Over a period of one year, beginning in October 2017, I am creating a photographic map of the Tyne & Wear Metro network using a series of psychogeographic derives. The photographic records will become a map through which anyone can explore the network. 

Instructions for drift

  1. Travel by Metro to any station before midday
  2. Roam on foot for one hour
  3. Collect, preserve and document any artefacts
  4. Repeat until all stations have been visited


move about or travel aimlessly or systematically, especially over a wide area.

an aimless walk.

Central Station 23rd October 2017 

Haymarket  14th November 2017  

Jarrow 20th January 2018


A Glasgow Drift: 12th February 2017

‘Better to die on your feet than live forever on your knees’

And so, my derive around Glasgow began. As I wandered along the banks of the Clyde, I stopped to read the words above; words that commemorate the contribution of Scottish lives to the Spanish Civil War but words that seemed remarkably prescient to me on that Sunday afternoon in February. Dying on my feet is a sensation I’ve often felt; perhaps on stage, perhaps in social situations, although generally when I’ve been at the behest of others. For me, drifting offers opportunities to be at the behest of no one. Instead, I am at the behest of the city. For the contemporary city, this often includes its machinations; I am moved around the city, as if pushed by an invisible force. The architecture guides me towards where it wants me to go although I feel more in control, as if I am in the driving seat.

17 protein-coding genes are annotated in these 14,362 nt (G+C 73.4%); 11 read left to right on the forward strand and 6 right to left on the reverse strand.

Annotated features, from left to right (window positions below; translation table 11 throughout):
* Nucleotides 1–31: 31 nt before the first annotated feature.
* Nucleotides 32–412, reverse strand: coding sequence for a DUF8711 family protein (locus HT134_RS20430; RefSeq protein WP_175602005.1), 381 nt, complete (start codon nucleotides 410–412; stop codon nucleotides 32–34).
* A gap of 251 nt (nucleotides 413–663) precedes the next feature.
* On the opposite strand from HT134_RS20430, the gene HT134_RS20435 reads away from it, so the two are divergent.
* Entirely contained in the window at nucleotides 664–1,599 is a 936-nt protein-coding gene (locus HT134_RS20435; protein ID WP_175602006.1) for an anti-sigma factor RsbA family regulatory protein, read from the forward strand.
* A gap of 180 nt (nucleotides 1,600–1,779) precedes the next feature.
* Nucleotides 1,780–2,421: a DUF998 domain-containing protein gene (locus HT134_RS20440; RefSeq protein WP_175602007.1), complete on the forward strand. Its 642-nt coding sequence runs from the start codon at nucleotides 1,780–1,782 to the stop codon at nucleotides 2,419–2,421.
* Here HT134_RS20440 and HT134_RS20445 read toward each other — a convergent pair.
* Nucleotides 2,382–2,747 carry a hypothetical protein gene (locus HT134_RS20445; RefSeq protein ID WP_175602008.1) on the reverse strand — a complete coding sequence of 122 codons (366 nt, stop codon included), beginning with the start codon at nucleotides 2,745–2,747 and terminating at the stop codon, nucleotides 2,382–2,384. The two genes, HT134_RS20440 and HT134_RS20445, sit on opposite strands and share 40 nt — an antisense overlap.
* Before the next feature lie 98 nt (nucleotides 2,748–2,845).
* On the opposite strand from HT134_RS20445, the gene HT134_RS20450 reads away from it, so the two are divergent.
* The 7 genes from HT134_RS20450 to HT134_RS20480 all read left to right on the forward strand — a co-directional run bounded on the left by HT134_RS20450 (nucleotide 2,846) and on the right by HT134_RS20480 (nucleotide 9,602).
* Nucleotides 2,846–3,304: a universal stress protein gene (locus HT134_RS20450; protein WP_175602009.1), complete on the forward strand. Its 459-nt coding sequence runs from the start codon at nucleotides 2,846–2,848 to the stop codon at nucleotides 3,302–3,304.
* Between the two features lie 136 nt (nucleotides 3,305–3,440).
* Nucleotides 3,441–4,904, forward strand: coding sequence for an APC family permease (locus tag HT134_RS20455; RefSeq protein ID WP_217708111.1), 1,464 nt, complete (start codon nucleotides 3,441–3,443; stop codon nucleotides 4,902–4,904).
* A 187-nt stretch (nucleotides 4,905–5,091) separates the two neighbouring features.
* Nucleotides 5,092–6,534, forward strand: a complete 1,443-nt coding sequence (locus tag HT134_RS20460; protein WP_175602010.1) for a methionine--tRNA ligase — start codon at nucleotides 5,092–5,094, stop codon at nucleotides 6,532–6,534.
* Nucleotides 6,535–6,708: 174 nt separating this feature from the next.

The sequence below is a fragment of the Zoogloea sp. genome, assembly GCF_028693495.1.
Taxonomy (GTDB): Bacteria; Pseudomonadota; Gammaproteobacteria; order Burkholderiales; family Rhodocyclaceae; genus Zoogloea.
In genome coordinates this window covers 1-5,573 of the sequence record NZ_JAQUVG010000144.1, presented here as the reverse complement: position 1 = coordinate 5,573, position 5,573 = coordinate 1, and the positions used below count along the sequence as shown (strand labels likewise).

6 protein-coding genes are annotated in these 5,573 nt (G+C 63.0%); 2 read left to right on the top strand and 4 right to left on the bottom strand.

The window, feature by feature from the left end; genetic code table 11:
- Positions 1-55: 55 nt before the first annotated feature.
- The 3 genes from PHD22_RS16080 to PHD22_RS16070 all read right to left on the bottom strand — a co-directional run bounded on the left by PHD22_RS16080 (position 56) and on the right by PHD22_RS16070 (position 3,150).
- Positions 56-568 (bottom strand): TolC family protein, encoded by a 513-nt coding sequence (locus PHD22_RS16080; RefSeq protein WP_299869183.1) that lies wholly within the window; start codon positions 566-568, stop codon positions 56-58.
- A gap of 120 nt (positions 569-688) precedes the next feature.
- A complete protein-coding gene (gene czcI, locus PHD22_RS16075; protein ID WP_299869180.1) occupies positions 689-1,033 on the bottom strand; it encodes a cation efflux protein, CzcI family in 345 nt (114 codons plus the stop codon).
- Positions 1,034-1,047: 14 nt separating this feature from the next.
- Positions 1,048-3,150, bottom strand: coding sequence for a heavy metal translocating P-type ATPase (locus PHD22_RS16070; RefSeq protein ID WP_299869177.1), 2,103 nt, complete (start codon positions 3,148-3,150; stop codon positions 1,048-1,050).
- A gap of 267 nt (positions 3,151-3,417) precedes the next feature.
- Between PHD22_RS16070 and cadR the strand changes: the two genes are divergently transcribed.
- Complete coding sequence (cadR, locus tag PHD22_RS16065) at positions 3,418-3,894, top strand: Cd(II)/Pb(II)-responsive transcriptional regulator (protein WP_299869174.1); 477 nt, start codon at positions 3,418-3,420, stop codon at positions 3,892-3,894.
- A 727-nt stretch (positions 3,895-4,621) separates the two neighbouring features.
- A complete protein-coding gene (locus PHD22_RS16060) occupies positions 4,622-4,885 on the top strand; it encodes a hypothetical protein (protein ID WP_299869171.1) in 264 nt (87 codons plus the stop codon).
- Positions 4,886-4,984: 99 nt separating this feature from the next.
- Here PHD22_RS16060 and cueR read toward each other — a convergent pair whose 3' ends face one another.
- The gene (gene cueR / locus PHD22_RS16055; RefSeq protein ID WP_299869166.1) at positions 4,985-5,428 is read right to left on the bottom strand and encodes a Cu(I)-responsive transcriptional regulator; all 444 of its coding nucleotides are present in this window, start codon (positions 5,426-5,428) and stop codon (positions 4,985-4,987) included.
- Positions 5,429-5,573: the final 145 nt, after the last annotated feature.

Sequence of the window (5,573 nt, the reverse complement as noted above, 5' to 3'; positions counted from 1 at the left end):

Although I felt some of the machinations of contemporary urban planning controlling my drift around Glasgow, I also felt a sense that the city’s former state – perhaps as a hub of shipbuilding and other industries – was still very much present. As I walked along the banks of the Clyde, I noticed the juxtaposition of old with new, of industrial with post-industrial, of urban with urbane.